The Sierra Club’s reactivation of its eight-year intra- and extra-mural war over its policy concerning immigration is the latest exhibit opening at the Great American Madhouse.  In 1996, the club officially announced itself neutral on the subject of immigration and population control.  Two years later, a faction proposed a measure advocating immigration restriction in behalf of protecting the North American environment.  The measure was defeated by 60 percent of the voting members, but the anti-immigration minority has remained determined to prevail ever since.

This year, with the club’s spring elections looming, they are back.  Controlling 20 percent of the 15 seats on the board of directors, the insurgents hope to extend their influence even further by electing a slate of restrictionist candidates including Colorado governor emeritus Richard Lamm; Frank Morris, a former director of the Congressional Black Caucus Foundation; and an entomology professor at Cornell, David Pimentel.  A gain of three seats, they say, would enable them to set policy for the organization.  This time around, the insurrection is complicated by the restrictionists’ alliance with a group of animal-rights activists who want the club to make a stand against hunting, fishing, and eating meat; one of their leaders, Paul Watson (the cofounder of Greenpeace and head of the Sea Shepherd Conservation Society, whose specialty is ramming whaling ships), already serves on the board.  This untoward complication has not prevented the dreaded “R” word from being raised, despite Executive Director Carl Pope’s magnanimous concession that the oppositionist candidates are probably not racists.  “But they are clearly supported by racists,” he added.  That was enough for Morris Dees of the Southern Poverty Law Center, who immediately mailed in his membership fee along with notice of intention to stand for board member himself.  “I’m running to sound the alarm of an attempt to take over this organization by the radical element of anti-immigration people,” Dees explained.  “They are interested in keeping this country white.”

The Sierra Club, which has 750,000 members and an annual budget of $100 million, is best known for its failure to save Hetch Hetchy Valley near Yosemite and Glen Canyon on the Colorado River (which lies today beneath the stagnant waters of “Lake Foul,” as Edward Abbey called it).  Operated nowadays by cosmopolitan marketing types more adept at selling T-shirts and attracting donations from other progressive (i.e., pro-immigration) organizations than at building a campfire without a match, reading a topo map, or carrying an 80-pound pack, the club has long since abandoned the legacy of John Muir and Theodore Roosevelt.  According to Mr. Pope, Sierra’s “dominant perspective has been to protect nature for people.”  (Is that so?  San Francisco needed a water supply, but Muir started a club “to make the mountains glad.”)  “But by pulling up the gangplank on immigration,” Pope continues, “they are tapping into a strand of misanthropy that says human beings are a problem.”  Paradoxically, this is a form of misanthropic thinking that Carl Pope seems himself to share.  “Birth control—not border patrols—is the common sense solution to overpopulation,” he explained four years ago.  If we can all just sit down and add up how many immigrants are coming into the country each year and calculate from that figure how many babies native-born Americans should be allowed to have in terms of maintaining an environmentally friendly human population, we will have solved our big problem in a rational and humane way.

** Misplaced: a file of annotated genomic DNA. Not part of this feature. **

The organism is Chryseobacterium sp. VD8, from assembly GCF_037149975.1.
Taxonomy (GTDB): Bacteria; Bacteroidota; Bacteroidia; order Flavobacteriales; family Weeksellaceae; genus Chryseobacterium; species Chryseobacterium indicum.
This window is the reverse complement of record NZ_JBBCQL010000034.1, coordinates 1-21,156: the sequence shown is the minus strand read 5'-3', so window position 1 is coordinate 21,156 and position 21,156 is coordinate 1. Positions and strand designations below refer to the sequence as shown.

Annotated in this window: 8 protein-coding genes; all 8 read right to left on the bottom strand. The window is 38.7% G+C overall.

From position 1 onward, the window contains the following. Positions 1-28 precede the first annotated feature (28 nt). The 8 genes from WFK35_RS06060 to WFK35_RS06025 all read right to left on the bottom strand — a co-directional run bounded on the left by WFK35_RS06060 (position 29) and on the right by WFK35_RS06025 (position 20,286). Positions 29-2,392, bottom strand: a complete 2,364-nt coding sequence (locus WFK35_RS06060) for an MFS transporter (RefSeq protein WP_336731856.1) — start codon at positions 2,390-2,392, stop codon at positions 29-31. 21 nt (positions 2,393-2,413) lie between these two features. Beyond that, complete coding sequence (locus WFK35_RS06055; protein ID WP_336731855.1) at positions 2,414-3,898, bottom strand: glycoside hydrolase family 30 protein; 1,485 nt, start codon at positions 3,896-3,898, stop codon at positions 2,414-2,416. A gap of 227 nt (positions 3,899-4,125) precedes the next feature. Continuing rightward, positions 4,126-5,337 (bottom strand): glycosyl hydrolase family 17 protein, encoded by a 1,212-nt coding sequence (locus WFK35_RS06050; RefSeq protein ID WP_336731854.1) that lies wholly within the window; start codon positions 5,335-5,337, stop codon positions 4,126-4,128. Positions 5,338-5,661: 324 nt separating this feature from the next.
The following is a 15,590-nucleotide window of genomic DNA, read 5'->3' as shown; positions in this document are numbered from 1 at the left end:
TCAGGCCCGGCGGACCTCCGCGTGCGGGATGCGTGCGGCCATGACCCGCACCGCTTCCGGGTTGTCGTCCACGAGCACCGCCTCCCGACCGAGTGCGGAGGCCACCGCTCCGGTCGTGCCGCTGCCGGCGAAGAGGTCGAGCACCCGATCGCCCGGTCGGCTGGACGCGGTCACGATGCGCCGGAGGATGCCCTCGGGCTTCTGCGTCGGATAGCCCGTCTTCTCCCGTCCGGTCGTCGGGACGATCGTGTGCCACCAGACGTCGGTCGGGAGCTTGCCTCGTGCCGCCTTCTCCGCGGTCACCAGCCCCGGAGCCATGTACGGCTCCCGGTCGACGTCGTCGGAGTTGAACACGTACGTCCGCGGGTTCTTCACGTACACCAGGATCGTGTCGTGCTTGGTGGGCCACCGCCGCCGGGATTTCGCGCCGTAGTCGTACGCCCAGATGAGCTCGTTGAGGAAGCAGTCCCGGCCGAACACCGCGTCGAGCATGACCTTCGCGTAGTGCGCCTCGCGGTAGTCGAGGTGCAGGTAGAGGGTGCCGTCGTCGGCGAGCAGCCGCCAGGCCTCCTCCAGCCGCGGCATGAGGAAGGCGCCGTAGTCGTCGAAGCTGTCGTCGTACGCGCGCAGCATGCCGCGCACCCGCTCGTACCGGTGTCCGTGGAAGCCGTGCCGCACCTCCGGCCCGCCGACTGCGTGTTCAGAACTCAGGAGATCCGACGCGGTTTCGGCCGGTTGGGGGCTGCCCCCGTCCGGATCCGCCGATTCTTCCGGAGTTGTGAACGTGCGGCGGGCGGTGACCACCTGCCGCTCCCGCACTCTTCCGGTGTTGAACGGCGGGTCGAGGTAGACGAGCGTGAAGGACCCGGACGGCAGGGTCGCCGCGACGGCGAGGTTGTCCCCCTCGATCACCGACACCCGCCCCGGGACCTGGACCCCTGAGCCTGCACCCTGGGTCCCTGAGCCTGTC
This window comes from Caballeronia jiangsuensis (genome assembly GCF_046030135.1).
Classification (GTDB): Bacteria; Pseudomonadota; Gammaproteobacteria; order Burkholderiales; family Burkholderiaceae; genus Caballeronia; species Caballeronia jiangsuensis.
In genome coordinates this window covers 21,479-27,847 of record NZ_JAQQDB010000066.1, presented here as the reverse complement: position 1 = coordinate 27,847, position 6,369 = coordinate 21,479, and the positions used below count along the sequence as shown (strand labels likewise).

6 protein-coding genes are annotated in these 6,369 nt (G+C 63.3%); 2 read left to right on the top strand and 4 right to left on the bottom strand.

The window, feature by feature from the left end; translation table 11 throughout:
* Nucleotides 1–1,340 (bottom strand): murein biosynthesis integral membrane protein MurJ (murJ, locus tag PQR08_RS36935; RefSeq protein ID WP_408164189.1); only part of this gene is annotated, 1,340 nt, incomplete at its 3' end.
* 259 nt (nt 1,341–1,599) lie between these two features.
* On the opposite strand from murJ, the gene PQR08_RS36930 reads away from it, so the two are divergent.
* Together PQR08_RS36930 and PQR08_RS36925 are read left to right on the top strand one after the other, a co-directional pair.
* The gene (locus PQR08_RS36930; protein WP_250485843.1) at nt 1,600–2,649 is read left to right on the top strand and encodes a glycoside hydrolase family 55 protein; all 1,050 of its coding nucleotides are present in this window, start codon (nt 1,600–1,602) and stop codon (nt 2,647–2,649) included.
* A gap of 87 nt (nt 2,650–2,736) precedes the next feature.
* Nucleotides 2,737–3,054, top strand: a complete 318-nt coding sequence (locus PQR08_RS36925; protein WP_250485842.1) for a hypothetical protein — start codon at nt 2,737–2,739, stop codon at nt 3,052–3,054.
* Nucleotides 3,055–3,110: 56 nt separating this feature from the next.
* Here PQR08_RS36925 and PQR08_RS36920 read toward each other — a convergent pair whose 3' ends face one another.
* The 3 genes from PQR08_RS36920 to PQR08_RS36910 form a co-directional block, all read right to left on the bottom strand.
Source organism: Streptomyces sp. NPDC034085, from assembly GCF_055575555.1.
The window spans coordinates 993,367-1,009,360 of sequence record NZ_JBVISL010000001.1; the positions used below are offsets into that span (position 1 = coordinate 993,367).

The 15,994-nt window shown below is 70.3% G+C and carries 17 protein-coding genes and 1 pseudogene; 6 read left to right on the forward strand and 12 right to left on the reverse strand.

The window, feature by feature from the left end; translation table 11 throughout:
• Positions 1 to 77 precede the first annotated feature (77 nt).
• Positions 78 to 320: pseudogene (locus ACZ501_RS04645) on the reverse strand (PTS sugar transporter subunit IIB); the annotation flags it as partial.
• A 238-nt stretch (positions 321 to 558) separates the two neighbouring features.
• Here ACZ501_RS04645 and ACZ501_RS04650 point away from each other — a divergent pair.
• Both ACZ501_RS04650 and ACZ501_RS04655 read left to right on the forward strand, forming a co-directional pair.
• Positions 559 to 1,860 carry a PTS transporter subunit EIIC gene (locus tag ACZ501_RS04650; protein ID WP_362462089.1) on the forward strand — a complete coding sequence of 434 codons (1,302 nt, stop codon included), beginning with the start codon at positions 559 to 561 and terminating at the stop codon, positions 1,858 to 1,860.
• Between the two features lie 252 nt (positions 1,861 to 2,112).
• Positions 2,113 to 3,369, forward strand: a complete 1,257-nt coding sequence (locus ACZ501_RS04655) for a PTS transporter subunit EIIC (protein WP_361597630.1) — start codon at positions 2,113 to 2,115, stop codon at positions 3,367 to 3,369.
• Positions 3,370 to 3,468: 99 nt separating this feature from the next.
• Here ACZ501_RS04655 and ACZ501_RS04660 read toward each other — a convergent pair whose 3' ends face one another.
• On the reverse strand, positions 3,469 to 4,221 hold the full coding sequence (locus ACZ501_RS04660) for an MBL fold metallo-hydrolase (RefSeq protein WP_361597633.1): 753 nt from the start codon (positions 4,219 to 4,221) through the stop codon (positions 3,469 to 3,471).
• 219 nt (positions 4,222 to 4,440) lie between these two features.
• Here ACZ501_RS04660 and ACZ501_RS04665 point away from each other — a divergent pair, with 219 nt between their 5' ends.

Adam Werbach, the club’s president from 1996 to 1998, deplores what he calls “a sad attempt by a very small special-interest group to take over the entire Sierra Club organization.”  Nonsense, Paul Watson counters.  “It’s a democratic process.  To accuse these candidates of taking over the Sierra Club is like accusing the Democrats of taking over the White House.”  To combat revolution from below, Pope and the Sierra Club’s president, Larry Fahn, hatched the idea of a one-page notice, to be mailed with every ballot, warning of “an unprecedented level of outside involvement” and urging members to vote for those candidates “endorsed by club leaders whom you trust.”  To prevent this attempt at influencing the election, Lamm, Morris, and Pimentel filed suit in San Francisco Superior Court against the Sierra Club—on the same day that Sierra sued the City of San Diego to stop construction by the federal government of a fence along the U.S.-Mexican border.  (The fence, the Sierra Club complains, would siltate a federally protected estuary in the vicinity.)

A takeover of the board of the Sierra Club by anti-immigration directors would be a welcome development, of course.  It is not easy to see, however, what that could accomplish in the long run.  On the one hand, organized environmentalism’s refusal to recognize the contradiction between saving North America from people and continuing to import more people to North America from abroad is one of the foremost obstacles to environmental preservation today.  On the other, it represents, as almost no other such contradiction does, the futility and self-destructiveness of the liberal ideology.  Adding the Sierra Club to the restrictionist ranks might—conceivably—educate and embolden (some) other environmentalist groups to endorse the anti-immigration cause, thus contributing a potent special-interest lobby to the restrictionist coalition.  Unless the entire environmentalist movement, or almost the entirety of it, can be mobilized for that purpose, however, the likelihood that the systemic irrationality (of which America’s insane immigration policy amounts to Exhibit A) can be rationalized is slim indeed.